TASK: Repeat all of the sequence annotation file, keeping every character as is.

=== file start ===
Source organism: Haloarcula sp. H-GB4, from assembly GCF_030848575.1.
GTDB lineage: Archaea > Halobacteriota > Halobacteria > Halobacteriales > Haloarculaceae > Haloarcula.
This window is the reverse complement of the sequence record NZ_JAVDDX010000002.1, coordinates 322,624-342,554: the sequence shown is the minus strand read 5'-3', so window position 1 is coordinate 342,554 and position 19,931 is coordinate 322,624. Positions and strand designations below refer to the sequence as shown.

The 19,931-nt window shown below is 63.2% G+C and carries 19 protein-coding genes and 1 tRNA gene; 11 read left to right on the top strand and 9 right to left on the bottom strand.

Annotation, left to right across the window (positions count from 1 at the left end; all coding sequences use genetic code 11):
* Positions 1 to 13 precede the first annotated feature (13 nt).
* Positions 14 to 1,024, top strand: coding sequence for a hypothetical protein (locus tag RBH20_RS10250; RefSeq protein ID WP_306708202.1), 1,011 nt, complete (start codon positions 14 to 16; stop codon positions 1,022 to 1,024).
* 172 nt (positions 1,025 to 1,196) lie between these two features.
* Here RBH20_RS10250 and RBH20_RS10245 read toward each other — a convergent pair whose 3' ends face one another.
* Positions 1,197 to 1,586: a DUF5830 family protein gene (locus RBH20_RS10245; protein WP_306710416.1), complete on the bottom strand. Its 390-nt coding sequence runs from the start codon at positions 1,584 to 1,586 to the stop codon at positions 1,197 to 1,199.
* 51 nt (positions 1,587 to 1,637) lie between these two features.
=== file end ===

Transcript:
Source organism: Haloarcula sp. H-GB4, from assembly GCF_030848575.1.
GTDB lineage: Archaea > Halobacteriota > Halobacteria > Halobacteriales > Haloarculaceae > Haloarcula.
This window is the reverse complement of the sequence record NZ_JAVDDX010000002.1, coordinates 322,624-342,554: the sequence shown is the minus strand read 5'-3', so window position 1 is coordinate 342,554 and position 19,931 is coordinate 322,624. Positions and strand designations below refer to the sequence as shown.

The 19,931-nt window shown below is 63.2% G+C and carries 19 protein-coding genes and 1 tRNA gene; 11 read left to right on the top strand and 9 right to left on the bottom strand.

Annotation, left to right across the window (positions count from 1 at the left end; all coding sequences use genetic code 11):
* Positions 1 to 13 precede the first annotated feature (13 nt).
* Positions 14 to 1,024, top strand: coding sequence for a hypothetical protein (locus tag RBH20_RS10250; RefSeq protein ID WP_306708202.1), 1,011 nt, complete (start codon positions 14 to 16; stop codon positions 1,022 to 1,024).
* 172 nt (positions 1,025 to 1,196) lie between these two features.
* Here RBH20_RS10250 and RBH20_RS10245 read toward each other — a convergent pair whose 3' ends face one another.
* Positions 1,197 to 1,586: a DUF5830 family protein gene (locus RBH20_RS10245; protein WP_306710416.1), complete on the bottom strand. Its 390-nt coding sequence runs from the start codon at positions 1,584 to 1,586 to the stop codon at positions 1,197 to 1,199.
* 51 nt (positions 1,587 to 1,637) lie between these two features.